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Re: gender



There is a special bone at the base of Tyrannosaur tales.  It is similar to
the bones found in modern crocodillians.  If the bone is missing, then it's
a she rex (missing bone allows for egg laying room), if it's present then
it is a he rex (allows for penile muscle attachment).  Not to mention the
fact that Sue is of one of two morphs (robust & gracile).  What they find
is that the more robust form lack the bones, and the gracile forms have the
bones.  What this suggests is a sexual dimorphism that is opposite to what
we see in humans, but is seen in modern birds, crocodillians, insects, and
a wide variety of other animals.  That sexual dimorphism is one in which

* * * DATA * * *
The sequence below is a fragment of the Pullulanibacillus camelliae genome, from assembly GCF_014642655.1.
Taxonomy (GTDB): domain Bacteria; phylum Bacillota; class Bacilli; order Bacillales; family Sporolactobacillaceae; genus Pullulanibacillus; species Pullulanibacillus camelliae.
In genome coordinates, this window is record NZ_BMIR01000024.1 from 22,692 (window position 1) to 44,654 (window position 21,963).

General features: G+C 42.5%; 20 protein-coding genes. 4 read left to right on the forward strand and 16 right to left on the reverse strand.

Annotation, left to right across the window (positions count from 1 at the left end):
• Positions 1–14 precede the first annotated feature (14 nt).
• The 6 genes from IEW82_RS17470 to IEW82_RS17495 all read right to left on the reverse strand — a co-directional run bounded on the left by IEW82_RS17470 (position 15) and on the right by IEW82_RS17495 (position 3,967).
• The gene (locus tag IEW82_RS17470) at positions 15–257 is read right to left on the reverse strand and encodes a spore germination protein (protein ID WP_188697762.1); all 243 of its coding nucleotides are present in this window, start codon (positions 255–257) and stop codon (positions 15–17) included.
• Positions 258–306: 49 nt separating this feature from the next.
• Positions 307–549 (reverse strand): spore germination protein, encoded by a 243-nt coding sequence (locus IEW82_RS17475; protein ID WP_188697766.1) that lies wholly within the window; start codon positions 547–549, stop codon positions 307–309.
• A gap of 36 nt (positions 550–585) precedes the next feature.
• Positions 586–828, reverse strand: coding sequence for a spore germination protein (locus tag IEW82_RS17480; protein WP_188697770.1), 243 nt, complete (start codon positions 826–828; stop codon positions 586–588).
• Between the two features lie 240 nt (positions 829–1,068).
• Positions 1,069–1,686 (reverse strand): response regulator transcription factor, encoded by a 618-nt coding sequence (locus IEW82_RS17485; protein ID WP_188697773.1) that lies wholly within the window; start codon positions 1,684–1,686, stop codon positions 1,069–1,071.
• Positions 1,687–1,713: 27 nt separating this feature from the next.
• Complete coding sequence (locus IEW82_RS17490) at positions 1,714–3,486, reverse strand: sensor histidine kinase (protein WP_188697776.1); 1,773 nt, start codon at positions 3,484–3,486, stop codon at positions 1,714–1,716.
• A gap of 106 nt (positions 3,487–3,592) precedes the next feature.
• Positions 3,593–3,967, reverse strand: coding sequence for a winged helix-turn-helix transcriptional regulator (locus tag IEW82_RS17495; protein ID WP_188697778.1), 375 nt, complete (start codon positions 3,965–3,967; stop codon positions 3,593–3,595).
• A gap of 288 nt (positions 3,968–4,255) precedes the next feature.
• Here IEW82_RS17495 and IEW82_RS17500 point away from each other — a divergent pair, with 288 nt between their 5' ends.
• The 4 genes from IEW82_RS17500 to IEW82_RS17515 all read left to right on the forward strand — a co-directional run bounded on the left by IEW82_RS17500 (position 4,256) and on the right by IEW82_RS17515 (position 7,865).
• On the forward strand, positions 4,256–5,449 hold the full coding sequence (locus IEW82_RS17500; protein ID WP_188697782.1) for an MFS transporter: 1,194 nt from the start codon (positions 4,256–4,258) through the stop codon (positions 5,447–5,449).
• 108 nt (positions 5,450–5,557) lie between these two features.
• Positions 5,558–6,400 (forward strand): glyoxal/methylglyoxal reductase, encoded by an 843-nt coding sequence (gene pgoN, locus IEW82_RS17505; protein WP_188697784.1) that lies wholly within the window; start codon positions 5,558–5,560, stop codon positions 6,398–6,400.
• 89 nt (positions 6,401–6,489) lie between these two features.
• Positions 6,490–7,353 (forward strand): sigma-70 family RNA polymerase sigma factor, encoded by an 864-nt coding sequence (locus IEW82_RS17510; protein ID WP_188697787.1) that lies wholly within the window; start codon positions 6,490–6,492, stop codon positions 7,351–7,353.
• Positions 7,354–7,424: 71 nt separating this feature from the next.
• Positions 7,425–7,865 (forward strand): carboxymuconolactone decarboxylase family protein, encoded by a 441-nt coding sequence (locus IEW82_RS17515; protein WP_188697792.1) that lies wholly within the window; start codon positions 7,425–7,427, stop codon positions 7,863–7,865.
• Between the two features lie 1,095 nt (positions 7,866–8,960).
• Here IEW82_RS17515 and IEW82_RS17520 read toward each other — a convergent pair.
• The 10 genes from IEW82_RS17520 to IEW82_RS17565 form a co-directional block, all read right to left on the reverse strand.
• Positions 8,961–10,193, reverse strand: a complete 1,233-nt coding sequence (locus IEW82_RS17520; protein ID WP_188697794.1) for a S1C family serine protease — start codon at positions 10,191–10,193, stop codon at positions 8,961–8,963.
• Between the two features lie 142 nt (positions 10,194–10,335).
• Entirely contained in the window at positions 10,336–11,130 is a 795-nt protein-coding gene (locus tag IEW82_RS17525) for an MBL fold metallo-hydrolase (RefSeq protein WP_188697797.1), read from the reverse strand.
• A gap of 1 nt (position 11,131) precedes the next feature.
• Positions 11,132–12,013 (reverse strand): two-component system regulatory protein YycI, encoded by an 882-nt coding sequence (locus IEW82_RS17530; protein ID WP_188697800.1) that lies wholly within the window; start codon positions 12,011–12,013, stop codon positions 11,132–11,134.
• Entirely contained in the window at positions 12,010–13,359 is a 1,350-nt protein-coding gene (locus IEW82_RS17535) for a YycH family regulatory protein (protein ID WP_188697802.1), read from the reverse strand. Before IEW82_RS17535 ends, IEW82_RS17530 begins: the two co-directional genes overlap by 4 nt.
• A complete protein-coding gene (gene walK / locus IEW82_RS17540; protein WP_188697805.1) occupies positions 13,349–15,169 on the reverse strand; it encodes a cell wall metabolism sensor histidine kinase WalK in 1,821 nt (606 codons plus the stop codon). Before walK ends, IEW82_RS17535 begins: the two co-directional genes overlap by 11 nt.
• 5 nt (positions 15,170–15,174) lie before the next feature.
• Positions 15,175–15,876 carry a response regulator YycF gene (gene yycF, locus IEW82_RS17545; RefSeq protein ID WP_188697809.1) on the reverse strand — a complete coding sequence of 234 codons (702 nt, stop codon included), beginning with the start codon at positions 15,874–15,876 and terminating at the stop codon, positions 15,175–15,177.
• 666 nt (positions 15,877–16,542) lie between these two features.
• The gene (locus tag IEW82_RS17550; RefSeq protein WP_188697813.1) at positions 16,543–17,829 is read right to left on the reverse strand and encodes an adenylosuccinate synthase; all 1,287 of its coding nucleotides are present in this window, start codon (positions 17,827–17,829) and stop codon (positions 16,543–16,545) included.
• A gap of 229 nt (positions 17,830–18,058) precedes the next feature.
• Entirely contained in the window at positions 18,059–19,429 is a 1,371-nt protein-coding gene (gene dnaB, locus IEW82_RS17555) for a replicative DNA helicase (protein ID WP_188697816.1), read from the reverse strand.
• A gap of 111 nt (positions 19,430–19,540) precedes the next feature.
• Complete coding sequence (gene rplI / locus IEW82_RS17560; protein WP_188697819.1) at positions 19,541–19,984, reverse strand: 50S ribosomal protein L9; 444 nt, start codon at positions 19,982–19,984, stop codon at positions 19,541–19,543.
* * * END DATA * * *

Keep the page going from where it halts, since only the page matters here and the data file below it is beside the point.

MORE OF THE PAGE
the female is the larger, more aggressive, of the species, rather than the
male.  This may have something to do with obtaining enough nutrients for
egg production, or it may have something to do with other things.  We don't
know.  But that is how they can make a safe assumption that SUE was a
female.

Hope this help!

Casey T.
TUCKERCJ@MUohio.edu
Miami University
Oxford, OH

P.S.  I'll be gone for a couple of days so please forgive me if it takes me
a little while to respond.  (No, I won't be at SVP.  However, I wish I were
:-\ )  

----------
> From: Dale <frog@cncnet.com>
> To: dinosaur@usc.edu
> Subject: gender
> Date: Wednesday, October 08, 1997 12:00 PM
> 
> I believe I saw on the post, on a description of "SUE" that there
> was a T Rex tooth stuck in one of the ribs, if this so can we
> hypothesize that SUE was a male?
>                                    Earl Wood
>                                    frog@cncnet.com